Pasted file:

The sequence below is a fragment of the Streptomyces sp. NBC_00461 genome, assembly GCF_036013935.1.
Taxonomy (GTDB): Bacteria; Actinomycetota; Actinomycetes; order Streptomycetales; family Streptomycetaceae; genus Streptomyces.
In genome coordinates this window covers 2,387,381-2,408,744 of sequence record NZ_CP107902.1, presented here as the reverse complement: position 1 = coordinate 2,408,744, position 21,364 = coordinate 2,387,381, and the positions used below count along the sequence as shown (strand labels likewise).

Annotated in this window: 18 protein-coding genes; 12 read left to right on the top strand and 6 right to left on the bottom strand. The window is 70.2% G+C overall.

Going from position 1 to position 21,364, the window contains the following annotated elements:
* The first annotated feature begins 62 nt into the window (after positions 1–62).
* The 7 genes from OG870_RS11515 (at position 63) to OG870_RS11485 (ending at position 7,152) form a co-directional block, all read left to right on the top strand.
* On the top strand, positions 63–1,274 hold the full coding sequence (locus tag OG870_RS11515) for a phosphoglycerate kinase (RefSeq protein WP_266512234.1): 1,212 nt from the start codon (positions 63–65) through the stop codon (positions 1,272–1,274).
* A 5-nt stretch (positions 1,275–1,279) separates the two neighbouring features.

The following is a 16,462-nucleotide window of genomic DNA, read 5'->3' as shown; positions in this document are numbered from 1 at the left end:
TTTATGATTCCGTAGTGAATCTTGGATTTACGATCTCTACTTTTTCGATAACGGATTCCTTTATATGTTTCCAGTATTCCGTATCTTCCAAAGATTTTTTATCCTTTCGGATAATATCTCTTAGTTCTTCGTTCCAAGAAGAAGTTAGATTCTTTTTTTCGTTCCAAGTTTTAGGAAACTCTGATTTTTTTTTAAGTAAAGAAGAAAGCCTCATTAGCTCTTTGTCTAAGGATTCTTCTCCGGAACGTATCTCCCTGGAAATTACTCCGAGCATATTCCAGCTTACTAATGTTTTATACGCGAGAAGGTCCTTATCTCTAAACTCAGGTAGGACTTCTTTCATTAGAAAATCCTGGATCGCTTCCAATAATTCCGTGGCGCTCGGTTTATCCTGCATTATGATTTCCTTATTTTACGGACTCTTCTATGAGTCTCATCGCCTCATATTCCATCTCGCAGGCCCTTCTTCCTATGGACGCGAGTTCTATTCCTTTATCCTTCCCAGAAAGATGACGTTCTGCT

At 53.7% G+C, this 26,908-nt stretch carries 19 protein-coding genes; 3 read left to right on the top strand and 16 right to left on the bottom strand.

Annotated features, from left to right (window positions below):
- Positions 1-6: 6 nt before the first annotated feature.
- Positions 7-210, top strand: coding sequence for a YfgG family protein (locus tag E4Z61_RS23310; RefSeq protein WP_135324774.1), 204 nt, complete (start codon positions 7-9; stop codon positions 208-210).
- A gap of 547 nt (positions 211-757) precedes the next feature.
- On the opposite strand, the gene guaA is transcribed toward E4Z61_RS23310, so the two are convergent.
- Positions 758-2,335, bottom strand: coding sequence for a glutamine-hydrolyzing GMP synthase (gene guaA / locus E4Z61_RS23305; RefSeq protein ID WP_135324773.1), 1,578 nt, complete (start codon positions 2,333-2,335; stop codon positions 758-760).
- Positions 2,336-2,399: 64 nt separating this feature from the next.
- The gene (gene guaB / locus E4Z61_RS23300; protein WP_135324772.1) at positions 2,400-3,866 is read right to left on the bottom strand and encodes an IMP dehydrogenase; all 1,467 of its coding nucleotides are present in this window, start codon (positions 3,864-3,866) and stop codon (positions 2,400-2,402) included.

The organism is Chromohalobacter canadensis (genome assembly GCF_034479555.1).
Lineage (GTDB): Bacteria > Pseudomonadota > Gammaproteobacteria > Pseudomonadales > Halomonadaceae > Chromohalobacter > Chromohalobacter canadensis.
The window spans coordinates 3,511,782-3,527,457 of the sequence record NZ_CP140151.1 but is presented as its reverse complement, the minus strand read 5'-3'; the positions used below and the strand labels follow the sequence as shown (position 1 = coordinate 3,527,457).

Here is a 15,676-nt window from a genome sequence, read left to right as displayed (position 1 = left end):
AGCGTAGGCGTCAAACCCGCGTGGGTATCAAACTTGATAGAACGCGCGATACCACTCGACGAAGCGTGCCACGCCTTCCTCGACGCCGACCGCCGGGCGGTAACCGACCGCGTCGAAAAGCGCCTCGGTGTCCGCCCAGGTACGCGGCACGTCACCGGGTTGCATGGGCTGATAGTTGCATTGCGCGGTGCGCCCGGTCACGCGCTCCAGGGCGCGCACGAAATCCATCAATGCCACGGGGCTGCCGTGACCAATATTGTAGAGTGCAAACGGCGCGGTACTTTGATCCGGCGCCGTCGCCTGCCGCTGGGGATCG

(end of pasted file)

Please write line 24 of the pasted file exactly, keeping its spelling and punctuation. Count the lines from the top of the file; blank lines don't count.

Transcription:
Here is a 15,676-nt window from a genome sequence, read left to right as displayed (position 1 = left end):